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Topic: Initial Model Theorem
Replies: 31   Last Post: Feb 18, 2008 7:43 AM

 Messages: [ Previous | Next ]
 David C. Ullrich Posts: 2,580 Registered: 12/13/04
Re: Initial Model Theorem
Posted: Feb 14, 2008 6:18 AM

On Wed, 13 Feb 2008 17:59:53 +0000, Alan Smaill
<smaill@SPAMinf.ed.ac.uk> wrote:

>David C. Ullrich <dullrich@sprynet.com> writes:
>

>>
>> On Tue, 12 Feb 2008 08:42:13 -0800 (PST), Tjark Weber
>> <tjark.weber@gmx.de> wrote:
>>

>>>Hi,
>>>
>>>the Stanford Encyclopedia of Philosophy, in its entry on first-order
>>>model theory (http://plato.stanford.edu/entries/modeltheory-fo/),
>>>states the following "initial model theorem":
>>>
>>>"Let T be a theory consisting of strict universal Horn sentences. Then
>>>T has a model A with the property that for every model B of T there is
>>>a unique homomorphism from A to B. (Such a model A is called an
>>>initial model of T. It is unique up to isomorphism.)"

>>
>> So the axioms of T are all universal quantifications of formulas of
>> the form
>>
>> P
>>
>> or
>>
>> (P_1 & ... & P_n) -> Q
>>
>> where P, P_j and Q are atomic.
>>
>> I must be missing something - the theorem as stated seems clearly
>> false. Say the only axiom in T is Ax P(x). Then any map from
>> any model of T to any other model of T is a homomorphis,
>> and since T has models containing more than one element in
>> the universe there cannot exist a model A such that for every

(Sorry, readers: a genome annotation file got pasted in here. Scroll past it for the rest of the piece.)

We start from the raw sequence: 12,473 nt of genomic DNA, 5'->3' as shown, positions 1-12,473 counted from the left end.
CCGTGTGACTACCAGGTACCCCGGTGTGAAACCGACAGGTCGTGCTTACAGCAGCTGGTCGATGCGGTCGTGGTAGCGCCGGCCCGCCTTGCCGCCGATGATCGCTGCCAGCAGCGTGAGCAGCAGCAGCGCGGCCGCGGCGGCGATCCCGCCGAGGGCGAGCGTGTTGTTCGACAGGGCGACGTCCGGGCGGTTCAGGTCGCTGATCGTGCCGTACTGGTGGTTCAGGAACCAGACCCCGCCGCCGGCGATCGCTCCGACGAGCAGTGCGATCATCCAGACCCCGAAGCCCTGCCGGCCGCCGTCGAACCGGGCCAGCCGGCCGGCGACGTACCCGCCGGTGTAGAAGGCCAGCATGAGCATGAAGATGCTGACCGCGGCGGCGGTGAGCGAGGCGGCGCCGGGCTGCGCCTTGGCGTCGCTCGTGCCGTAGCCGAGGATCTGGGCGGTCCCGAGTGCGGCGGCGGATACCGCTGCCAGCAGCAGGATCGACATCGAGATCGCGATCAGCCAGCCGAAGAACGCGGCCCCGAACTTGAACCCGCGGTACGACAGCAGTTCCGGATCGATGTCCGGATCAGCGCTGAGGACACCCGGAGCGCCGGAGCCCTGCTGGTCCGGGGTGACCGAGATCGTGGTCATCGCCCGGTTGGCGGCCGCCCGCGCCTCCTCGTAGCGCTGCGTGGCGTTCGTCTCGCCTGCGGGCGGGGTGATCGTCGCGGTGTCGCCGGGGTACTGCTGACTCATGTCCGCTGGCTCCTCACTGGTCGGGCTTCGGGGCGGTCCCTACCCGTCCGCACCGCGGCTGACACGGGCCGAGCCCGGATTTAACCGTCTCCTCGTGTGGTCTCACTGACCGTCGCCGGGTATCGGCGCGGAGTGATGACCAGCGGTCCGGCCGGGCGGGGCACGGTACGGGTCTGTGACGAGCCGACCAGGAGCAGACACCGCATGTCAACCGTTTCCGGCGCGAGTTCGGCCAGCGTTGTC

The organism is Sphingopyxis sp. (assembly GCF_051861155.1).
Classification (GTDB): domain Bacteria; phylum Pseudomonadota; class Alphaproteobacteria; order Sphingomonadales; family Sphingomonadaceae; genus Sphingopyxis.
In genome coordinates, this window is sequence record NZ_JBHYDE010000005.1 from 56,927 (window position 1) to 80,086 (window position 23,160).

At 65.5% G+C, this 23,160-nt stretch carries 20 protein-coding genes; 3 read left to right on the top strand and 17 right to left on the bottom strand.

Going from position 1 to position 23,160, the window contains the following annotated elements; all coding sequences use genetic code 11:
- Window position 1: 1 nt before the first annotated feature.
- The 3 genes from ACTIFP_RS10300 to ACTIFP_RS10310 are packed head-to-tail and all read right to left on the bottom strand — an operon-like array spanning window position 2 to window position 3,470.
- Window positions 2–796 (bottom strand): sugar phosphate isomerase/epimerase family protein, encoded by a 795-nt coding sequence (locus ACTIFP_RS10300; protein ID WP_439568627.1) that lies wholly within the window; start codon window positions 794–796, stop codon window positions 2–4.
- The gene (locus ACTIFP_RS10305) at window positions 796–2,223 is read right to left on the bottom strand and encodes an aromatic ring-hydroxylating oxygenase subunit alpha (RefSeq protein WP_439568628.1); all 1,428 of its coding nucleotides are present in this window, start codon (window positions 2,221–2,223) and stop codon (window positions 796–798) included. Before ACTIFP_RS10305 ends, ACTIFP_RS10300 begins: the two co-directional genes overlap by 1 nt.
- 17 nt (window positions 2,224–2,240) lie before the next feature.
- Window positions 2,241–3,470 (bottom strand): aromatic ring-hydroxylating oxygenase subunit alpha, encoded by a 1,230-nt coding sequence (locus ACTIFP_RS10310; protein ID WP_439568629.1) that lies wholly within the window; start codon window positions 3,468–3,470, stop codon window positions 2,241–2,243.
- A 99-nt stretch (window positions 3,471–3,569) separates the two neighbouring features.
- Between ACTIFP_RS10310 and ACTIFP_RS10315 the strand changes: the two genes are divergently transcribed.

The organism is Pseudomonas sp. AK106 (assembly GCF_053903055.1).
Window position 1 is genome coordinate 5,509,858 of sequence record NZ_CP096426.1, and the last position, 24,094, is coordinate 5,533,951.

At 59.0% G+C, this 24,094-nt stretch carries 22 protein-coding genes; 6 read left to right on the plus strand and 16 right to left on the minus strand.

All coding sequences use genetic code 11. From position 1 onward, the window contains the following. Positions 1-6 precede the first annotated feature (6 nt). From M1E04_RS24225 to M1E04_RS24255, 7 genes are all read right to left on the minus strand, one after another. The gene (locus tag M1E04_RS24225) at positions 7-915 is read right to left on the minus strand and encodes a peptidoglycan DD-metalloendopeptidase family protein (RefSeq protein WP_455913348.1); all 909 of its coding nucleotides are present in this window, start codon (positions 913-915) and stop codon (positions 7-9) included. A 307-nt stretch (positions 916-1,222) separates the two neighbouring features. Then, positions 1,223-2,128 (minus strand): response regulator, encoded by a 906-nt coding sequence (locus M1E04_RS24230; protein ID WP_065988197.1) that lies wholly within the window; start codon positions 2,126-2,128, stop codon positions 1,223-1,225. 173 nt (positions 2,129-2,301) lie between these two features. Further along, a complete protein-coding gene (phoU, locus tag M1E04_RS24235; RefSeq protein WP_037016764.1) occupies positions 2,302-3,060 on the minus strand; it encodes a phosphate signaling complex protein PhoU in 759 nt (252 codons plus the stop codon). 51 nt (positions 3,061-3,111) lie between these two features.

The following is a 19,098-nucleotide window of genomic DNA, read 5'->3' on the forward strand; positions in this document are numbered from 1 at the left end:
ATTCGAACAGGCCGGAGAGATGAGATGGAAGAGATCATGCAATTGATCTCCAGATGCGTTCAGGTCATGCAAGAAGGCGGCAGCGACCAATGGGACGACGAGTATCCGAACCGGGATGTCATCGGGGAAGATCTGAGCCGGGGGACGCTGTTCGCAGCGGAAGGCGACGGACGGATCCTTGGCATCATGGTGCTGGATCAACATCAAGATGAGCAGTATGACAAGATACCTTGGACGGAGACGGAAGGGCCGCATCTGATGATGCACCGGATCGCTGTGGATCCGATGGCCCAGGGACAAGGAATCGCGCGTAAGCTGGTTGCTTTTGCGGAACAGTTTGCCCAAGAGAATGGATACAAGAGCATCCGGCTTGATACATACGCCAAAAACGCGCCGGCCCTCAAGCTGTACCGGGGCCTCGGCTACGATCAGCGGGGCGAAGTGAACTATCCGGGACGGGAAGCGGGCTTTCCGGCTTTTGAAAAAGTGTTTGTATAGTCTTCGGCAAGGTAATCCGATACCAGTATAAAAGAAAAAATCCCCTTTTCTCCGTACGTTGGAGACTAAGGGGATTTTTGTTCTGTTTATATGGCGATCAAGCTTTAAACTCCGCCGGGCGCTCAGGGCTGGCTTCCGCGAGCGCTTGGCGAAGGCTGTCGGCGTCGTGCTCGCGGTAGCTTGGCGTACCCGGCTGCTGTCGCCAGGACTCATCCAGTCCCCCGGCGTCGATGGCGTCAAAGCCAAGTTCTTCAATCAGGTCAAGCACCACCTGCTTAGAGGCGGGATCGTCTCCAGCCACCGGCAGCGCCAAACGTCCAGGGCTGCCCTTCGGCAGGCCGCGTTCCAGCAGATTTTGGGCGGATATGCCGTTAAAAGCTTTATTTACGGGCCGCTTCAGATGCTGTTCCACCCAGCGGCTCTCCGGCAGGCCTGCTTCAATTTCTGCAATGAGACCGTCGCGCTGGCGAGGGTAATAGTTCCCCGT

>> model B there is a unique homomorphism from A to B
>> (if B has more than one element then for every A there are
>> at least two homomorphisms from A to B.)

>
>Presumably the idea is that associated with T is a specified
>first-order language, and the homomorphisms have to respect the
>denotation of the ground terms (maybe there's a special case if there
>are no constants). The set of ground terms can be taken as the domain
>of the initial model.

Ok, if that's the idea...

>> On the other hand, if we change the statement to
>>
>> "Let T be a theory consisting of strict universal Horn sentences. Then
>> T has a model A with the property that for every model B of T there is
>> a unique homomorphism from A to B. (Such a model A is called an
>> initial model of T. It is unique up to isomorphism.)"

>
>I can't see any change ...

Aargh. I meant to change the "homomorphism from A to B" to
"homomorphism from B to A".

>> then the theorem seems trivial: Say A is the set of atomic formulas,
>> and let X consist of all the mappings f : A -> {true, false} which are
>> compatible with T (in what I suspect is the obvious sense - I can
>> be more explicit if this is not clear). Then it seems clear that X
>> becomes a model of T with the required property, if for every P
>> we let the interpretation of P be the set of all f such that f(P) =
>> true.
>>
>> ???
>>

>>>Can anybody provide a reference (book/article) for this theorem and
>>>its proof?
>>>
>>>Tjark

>>
>> David C. Ullrich

David C. Ullrich

Date Subject Author
2/12/08 Tjark Weber
2/13/08 David C. Ullrich
2/13/08 Alan Smaill
2/14/08 David C. Ullrich
2/14/08 David C. Ullrich
2/14/08 Alan Smaill
2/15/08 David C. Ullrich
2/15/08 Alan Smaill
2/15/08 David C. Ullrich
2/15/08 Alan Smaill
2/16/08 David C. Ullrich
2/17/08 George Greene
2/18/08 David C. Ullrich
2/18/08 Alan Smaill
2/16/08 George Greene
2/16/08 David C. Ullrich
2/13/08 Jan Burse
2/14/08 David C. Ullrich
2/14/08 Jan Burse
2/14/08 Jan Burse
2/14/08 Jan Burse
2/15/08 David C. Ullrich
2/15/08 Jan Burse
2/16/08 David C. Ullrich
2/16/08 Jan Burse
2/16/08 Jan Burse
2/13/08 James Dolan
2/14/08 David C. Ullrich
2/14/08 James Dolan
2/13/08 Achim Blumensath
2/14/08 Gc
2/15/08 David C. Ullrich